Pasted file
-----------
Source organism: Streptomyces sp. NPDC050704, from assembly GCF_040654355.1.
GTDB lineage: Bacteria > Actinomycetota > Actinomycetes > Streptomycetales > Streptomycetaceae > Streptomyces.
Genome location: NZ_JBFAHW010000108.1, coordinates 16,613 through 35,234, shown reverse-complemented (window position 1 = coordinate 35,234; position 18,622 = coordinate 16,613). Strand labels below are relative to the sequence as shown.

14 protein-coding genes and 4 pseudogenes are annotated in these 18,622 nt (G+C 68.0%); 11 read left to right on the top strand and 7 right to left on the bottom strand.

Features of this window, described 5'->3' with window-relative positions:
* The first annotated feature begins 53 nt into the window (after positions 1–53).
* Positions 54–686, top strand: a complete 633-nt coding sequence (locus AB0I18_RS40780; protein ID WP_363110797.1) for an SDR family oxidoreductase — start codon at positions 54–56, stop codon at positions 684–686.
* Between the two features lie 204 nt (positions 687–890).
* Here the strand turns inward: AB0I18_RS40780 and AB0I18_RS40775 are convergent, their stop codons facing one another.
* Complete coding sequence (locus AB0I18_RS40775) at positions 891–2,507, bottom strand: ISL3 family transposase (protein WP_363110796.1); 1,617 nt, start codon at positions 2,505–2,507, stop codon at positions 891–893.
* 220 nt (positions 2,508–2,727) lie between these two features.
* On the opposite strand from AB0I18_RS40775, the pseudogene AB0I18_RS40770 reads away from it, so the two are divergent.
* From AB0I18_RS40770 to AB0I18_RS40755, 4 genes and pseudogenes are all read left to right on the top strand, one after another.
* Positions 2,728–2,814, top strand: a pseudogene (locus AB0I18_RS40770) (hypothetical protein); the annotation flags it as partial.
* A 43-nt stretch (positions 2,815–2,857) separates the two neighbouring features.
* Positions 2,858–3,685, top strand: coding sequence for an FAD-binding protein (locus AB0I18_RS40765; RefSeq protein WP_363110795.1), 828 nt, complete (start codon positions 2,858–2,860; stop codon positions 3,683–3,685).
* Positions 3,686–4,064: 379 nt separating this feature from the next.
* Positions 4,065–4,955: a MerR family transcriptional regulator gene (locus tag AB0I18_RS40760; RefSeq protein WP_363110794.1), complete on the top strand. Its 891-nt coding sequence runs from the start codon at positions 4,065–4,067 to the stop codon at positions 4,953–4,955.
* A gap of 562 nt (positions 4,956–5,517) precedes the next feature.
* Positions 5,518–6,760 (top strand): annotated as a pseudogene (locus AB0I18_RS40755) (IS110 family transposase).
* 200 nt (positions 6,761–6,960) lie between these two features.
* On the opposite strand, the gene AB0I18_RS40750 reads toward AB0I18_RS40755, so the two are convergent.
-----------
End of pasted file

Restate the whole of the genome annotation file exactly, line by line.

Source organism: Streptomyces sp. NPDC050704, from assembly GCF_040654355.1.
GTDB lineage: Bacteria > Actinomycetota > Actinomycetes > Streptomycetales > Streptomycetaceae > Streptomyces.
Genome location: NZ_JBFAHW010000108.1, coordinates 16,613 through 35,234, shown reverse-complemented (window position 1 = coordinate 35,234; position 18,622 = coordinate 16,613). Strand labels below are relative to the sequence as shown.

14 protein-coding genes and 4 pseudogenes are annotated in these 18,622 nt (G+C 68.0%); 11 read left to right on the top strand and 7 right to left on the bottom strand.

Features of this window, described 5'->3' with window-relative positions:
* The first annotated feature begins 53 nt into the window (after positions 1–53).
* Positions 54–686, top strand: a complete 633-nt coding sequence (locus AB0I18_RS40780; protein ID WP_363110797.1) for an SDR family oxidoreductase — start codon at positions 54–56, stop codon at positions 684–686.
* Between the two features lie 204 nt (positions 687–890).
* Here the strand turns inward: AB0I18_RS40780 and AB0I18_RS40775 are convergent, their stop codons facing one another.
* Complete coding sequence (locus AB0I18_RS40775) at positions 891–2,507, bottom strand: ISL3 family transposase (protein WP_363110796.1); 1,617 nt, start codon at positions 2,505–2,507, stop codon at positions 891–893.
* 220 nt (positions 2,508–2,727) lie between these two features.
* On the opposite strand from AB0I18_RS40775, the pseudogene AB0I18_RS40770 reads away from it, so the two are divergent.
* From AB0I18_RS40770 to AB0I18_RS40755, 4 genes and pseudogenes are all read left to right on the top strand, one after another.
* Positions 2,728–2,814, top strand: a pseudogene (locus AB0I18_RS40770) (hypothetical protein); the annotation flags it as partial.
* A 43-nt stretch (positions 2,815–2,857) separates the two neighbouring features.
* Positions 2,858–3,685, top strand: coding sequence for an FAD-binding protein (locus AB0I18_RS40765; RefSeq protein WP_363110795.1), 828 nt, complete (start codon positions 2,858–2,860; stop codon positions 3,683–3,685).
* Positions 3,686–4,064: 379 nt separating this feature from the next.
* Positions 4,065–4,955: a MerR family transcriptional regulator gene (locus tag AB0I18_RS40760; RefSeq protein WP_363110794.1), complete on the top strand. Its 891-nt coding sequence runs from the start codon at positions 4,065–4,067 to the stop codon at positions 4,953–4,955.
* A gap of 562 nt (positions 4,956–5,517) precedes the next feature.
* Positions 5,518–6,760 (top strand): annotated as a pseudogene (locus AB0I18_RS40755) (IS110 family transposase).
* 200 nt (positions 6,761–6,960) lie between these two features.
* On the opposite strand, the gene AB0I18_RS40750 reads toward AB0I18_RS40755, so the two are convergent.